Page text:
The launch of the EuroHPC Joint Undertaking in 2018 marked the start of a new, Europe-wide approach to high-performance computing (HPC). By facilitating closer coordination at the level of infrastructure and resource allocation (PRACE), technology development (European Processor Initiative), and the development of advanced software (Centres of Excellence for HPC Applications), EuroHPC set out to build a sustainable and globally competitive European HPC ecosystem.
As EuroHPC developed, however, it became clear that one essential component of a comprehensive European HPC strategy was missing: namely, a consistently high level of expertise across Europe in high-performance computing and related disciplines such as high-performance data analytics and artificial intelligence.
To begin laying a foundation for addressing this need, EuroHPC, under the auspices of the European Union’s Horizon 2020 fund, has approved a proposal from the High-Performance Computing Center Stuttgart (HLRS) and the Gauss Centre for Supercomputing (GCS) to create a Europe-wide network of national HPC competence centers, called EuroCC.
As the project took shape, 33 participating member states each designated one HPC center as a national competence center. Approximately half of the funding to support the creation of each competence center is being provided by the EU, while the other half will come from the individual country. The first phase of the project will last for two years and start officially on September 1, 2020.
Each competence center will undertake an audit of HPC competencies at the national level, identifying available expertise and knowledge gaps across the country. Over time, the competence centers will become national resources for identifying and coordinating technical knowledge, training resources, industrial outreach, and HPC services and tools for all computing centers in their home countries.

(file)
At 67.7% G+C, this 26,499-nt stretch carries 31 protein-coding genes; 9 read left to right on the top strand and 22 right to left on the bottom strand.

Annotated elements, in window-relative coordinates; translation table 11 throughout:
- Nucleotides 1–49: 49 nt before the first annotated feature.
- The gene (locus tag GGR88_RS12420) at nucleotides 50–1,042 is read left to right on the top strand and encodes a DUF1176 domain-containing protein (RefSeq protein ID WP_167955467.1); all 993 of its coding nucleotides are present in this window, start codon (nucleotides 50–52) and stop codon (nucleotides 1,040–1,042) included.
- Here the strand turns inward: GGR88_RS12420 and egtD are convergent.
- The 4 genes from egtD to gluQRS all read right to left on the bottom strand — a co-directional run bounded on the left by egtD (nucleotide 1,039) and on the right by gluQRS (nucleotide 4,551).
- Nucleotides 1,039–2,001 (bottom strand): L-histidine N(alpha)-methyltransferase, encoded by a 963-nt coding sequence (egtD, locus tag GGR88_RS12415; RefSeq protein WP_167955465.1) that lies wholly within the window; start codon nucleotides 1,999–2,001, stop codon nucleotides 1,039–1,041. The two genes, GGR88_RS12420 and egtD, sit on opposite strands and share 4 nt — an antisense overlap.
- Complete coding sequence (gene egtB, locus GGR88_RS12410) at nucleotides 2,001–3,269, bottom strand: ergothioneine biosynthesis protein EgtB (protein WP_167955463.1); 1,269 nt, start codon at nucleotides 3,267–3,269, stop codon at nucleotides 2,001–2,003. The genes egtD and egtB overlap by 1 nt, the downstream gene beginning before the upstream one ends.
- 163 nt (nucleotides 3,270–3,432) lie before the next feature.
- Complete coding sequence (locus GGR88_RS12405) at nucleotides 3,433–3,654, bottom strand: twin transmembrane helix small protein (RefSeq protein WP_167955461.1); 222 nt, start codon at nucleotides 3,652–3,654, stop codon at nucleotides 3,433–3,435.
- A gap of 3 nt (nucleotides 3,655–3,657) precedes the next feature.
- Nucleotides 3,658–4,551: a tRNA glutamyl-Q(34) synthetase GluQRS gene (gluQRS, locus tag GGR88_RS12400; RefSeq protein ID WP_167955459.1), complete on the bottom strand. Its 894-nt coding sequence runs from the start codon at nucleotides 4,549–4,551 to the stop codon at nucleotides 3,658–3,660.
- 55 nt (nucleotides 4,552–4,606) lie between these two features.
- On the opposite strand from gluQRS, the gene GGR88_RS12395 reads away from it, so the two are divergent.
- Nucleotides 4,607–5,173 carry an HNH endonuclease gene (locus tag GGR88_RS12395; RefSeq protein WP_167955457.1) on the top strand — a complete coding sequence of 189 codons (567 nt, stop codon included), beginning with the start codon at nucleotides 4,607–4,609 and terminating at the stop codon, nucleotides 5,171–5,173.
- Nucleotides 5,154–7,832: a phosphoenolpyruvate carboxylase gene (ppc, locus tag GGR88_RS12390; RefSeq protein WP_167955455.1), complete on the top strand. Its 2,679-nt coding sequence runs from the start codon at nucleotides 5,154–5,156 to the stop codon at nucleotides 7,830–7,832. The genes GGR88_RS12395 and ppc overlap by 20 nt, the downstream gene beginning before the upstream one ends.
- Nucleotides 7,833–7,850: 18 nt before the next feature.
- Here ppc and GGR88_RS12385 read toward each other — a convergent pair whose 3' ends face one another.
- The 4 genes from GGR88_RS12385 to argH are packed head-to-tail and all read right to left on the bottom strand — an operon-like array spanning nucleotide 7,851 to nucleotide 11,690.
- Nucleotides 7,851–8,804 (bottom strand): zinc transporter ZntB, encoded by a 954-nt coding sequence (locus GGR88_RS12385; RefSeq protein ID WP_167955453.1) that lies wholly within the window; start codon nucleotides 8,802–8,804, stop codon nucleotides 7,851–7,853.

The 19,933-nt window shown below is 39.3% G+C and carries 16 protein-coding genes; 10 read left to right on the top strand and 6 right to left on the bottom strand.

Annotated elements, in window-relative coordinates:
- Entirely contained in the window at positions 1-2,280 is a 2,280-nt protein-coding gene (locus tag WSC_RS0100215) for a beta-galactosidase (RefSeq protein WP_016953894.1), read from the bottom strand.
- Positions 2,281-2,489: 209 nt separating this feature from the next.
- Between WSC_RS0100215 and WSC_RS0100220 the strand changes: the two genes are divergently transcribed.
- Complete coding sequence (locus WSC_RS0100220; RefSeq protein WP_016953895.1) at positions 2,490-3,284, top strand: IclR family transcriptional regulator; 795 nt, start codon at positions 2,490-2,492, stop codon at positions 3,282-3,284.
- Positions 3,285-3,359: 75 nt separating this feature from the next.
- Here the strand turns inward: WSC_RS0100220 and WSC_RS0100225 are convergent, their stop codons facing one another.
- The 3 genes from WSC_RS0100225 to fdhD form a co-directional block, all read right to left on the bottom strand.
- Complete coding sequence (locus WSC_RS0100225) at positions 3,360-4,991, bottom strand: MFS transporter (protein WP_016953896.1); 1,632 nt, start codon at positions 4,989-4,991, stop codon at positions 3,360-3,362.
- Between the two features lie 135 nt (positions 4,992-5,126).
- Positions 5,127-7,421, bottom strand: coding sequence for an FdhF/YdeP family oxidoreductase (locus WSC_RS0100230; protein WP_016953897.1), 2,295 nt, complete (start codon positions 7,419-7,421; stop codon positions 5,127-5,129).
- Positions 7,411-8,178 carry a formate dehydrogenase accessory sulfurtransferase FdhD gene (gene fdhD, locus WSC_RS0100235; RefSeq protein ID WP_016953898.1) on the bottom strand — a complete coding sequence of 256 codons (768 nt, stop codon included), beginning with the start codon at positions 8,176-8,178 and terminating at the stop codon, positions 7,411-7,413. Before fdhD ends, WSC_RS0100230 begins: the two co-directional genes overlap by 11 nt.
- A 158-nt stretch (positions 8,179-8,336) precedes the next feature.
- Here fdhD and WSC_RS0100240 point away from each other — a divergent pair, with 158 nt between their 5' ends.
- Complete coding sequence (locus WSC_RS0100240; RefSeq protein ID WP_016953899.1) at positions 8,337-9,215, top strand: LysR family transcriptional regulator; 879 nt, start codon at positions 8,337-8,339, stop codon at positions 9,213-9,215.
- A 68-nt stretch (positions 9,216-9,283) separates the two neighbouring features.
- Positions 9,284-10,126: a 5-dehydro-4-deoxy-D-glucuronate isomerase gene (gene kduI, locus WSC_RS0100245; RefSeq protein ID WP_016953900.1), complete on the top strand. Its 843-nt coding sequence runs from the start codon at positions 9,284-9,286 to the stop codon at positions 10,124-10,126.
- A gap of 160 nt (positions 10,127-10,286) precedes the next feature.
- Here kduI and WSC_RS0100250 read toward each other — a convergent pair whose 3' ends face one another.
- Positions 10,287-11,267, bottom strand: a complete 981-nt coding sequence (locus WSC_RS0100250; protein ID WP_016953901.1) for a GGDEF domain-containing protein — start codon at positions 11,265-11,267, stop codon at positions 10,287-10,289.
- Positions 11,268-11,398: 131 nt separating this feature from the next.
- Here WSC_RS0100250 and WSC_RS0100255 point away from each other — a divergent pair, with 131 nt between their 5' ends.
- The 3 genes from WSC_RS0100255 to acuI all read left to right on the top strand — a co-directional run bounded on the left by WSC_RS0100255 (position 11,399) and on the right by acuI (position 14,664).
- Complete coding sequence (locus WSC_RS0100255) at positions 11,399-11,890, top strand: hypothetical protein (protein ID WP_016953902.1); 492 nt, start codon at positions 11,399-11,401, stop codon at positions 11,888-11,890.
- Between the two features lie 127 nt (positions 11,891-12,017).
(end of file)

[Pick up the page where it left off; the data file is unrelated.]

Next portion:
Simultaneously, HLRS, together with GCS, CINECA, TERATEC, the Barcelona Supercomputing Center, and PRACE, will lead a closely related coordination and support activity called CASTIEL (Coordination and Support for National Competence Centres on a European Level). While EuroCC coordinates HPC expertise within each member state, CASTIEL will lead activities to promote interaction and the exchange of expertise across the entire EuroCC network.
Following the inventories of competencies at the national level, CASTIEL will develop a Europe-wide competency map that will catalog both available resources and knowledge gaps across all EuroCC competence centers. Once needs and opportunities are identified, it will then coordinate activities such as international workshops, mentoring and twinning partnerships, and topic-specific working groups to address issues of shared interest.
Such activities, the project organizers anticipate, will promote Europe-wide knowledge sharing and the identification of new kinds of productive synergies. They might involve, for example, train-the-trainer programs focused on promoting the wider adoption of advanced programming methods and best practices in HPC center operation. The improved international dialogue could also lead to regional collaborations between centers in which resources are shared to address complementary needs.
Because HPC centers in different countries have different levels of engagement with industry, another important component of CASTIEL will involve providing knowledge and expertise necessary to address HPC needs for industrial R&D. This could include mentoring by centers with experience in supporting industry, as well as international meetings in which industrial HPC users present case studies of successful applications. Such meetings could not only enable national competence centers to better understand and address the specific needs of industrial HPC users, but also help them to convince local stakeholders of the benefits of investing in HPC technologies and resources.
“EuroCC and CASTIEL have two complementary goals,” says HLRS Managing Director Bastian Koller, who is leading the coordination of the two projects. “On the one hand, we hope that we will empower the participating countries to develop the expertise they need to become more technologically independent. On the other, countries that have already developed a broad base of expertise will also learn from these international interactions. By raising the knowledge level and improving communication across borders, we see a lot of potential to raise the productivity and impact of HPC all across Europe for academic research, industry, and public administration.”
The HLRS is a national high performance computing center and a central institution of the University of Stuttgart.
Source: Christopher Williams, HLRS